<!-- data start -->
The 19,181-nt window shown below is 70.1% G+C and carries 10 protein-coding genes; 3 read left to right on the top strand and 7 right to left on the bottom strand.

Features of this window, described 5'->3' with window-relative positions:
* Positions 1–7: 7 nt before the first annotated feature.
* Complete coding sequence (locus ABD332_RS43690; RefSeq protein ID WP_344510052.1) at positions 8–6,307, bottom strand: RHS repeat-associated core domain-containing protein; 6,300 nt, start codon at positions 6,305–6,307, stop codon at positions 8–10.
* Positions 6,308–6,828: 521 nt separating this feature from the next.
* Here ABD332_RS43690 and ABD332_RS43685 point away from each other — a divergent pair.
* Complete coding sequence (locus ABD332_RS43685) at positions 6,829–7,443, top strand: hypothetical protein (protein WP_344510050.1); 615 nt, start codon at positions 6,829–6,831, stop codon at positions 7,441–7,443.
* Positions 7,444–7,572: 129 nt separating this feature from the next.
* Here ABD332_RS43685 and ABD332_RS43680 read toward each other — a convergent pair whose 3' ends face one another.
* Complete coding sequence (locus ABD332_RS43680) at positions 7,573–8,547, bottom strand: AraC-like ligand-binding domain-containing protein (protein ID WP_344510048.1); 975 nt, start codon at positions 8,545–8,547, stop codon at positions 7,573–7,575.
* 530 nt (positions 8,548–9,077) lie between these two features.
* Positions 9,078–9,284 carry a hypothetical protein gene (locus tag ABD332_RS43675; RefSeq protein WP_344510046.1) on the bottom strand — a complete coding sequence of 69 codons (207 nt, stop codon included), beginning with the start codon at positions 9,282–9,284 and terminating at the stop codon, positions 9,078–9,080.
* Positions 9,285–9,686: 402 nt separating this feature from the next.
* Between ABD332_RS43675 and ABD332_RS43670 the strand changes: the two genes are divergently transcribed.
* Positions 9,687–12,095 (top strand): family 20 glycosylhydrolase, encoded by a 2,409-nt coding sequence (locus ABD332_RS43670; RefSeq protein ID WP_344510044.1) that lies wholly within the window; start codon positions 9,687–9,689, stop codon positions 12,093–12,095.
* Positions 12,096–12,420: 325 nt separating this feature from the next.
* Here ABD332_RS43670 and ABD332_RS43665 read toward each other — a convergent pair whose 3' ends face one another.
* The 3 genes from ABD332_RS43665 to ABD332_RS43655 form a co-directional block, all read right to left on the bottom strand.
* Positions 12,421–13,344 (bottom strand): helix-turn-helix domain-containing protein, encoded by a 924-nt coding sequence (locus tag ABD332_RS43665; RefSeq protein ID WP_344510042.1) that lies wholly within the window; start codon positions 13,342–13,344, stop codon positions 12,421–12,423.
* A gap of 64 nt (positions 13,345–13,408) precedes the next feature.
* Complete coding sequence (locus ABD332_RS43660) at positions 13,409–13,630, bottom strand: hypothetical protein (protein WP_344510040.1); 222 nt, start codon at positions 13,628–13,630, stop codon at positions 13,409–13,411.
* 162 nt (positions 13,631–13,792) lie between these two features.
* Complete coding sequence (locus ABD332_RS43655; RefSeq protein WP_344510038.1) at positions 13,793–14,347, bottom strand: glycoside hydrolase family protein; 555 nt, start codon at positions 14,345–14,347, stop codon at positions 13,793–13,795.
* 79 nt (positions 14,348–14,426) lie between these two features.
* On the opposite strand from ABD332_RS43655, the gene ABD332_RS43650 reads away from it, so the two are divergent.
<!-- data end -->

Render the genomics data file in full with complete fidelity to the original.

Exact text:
The 19,181-nt window shown below is 70.1% G+C and carries 10 protein-coding genes; 3 read left to right on the top strand and 7 right to left on the bottom strand.

Features of this window, described 5'->3' with window-relative positions:
* Positions 1–7: 7 nt before the first annotated feature.
* Complete coding sequence (locus ABD332_RS43690; RefSeq protein ID WP_344510052.1) at positions 8–6,307, bottom strand: RHS repeat-associated core domain-containing protein; 6,300 nt, start codon at positions 6,305–6,307, stop codon at positions 8–10.
* Positions 6,308–6,828: 521 nt separating this feature from the next.
* Here ABD332_RS43690 and ABD332_RS43685 point away from each other — a divergent pair.
* Complete coding sequence (locus ABD332_RS43685) at positions 6,829–7,443, top strand: hypothetical protein (protein WP_344510050.1); 615 nt, start codon at positions 6,829–6,831, stop codon at positions 7,441–7,443.
* Positions 7,444–7,572: 129 nt separating this feature from the next.
* Here ABD332_RS43685 and ABD332_RS43680 read toward each other — a convergent pair whose 3' ends face one another.
* Complete coding sequence (locus ABD332_RS43680) at positions 7,573–8,547, bottom strand: AraC-like ligand-binding domain-containing protein (protein ID WP_344510048.1); 975 nt, start codon at positions 8,545–8,547, stop codon at positions 7,573–7,575.
* 530 nt (positions 8,548–9,077) lie between these two features.
* Positions 9,078–9,284 carry a hypothetical protein gene (locus tag ABD332_RS43675; RefSeq protein WP_344510046.1) on the bottom strand — a complete coding sequence of 69 codons (207 nt, stop codon included), beginning with the start codon at positions 9,282–9,284 and terminating at the stop codon, positions 9,078–9,080.
* Positions 9,285–9,686: 402 nt separating this feature from the next.
* Between ABD332_RS43675 and ABD332_RS43670 the strand changes: the two genes are divergently transcribed.
* Positions 9,687–12,095 (top strand): family 20 glycosylhydrolase, encoded by a 2,409-nt coding sequence (locus ABD332_RS43670; RefSeq protein ID WP_344510044.1) that lies wholly within the window; start codon positions 9,687–9,689, stop codon positions 12,093–12,095.
* Positions 12,096–12,420: 325 nt separating this feature from the next.
* Here ABD332_RS43670 and ABD332_RS43665 read toward each other — a convergent pair whose 3' ends face one another.
* The 3 genes from ABD332_RS43665 to ABD332_RS43655 form a co-directional block, all read right to left on the bottom strand.
* Positions 12,421–13,344 (bottom strand): helix-turn-helix domain-containing protein, encoded by a 924-nt coding sequence (locus tag ABD332_RS43665; RefSeq protein ID WP_344510042.1) that lies wholly within the window; start codon positions 13,342–13,344, stop codon positions 12,421–12,423.
* A gap of 64 nt (positions 13,345–13,408) precedes the next feature.
* Complete coding sequence (locus ABD332_RS43660) at positions 13,409–13,630, bottom strand: hypothetical protein (protein WP_344510040.1); 222 nt, start codon at positions 13,628–13,630, stop codon at positions 13,409–13,411.
* 162 nt (positions 13,631–13,792) lie between these two features.
* Complete coding sequence (locus ABD332_RS43655; RefSeq protein WP_344510038.1) at positions 13,793–14,347, bottom strand: glycoside hydrolase family protein; 555 nt, start codon at positions 14,345–14,347, stop codon at positions 13,793–13,795.
* 79 nt (positions 14,348–14,426) lie between these two features.
* On the opposite strand from ABD332_RS43655, the gene ABD332_RS43650 reads away from it, so the two are divergent.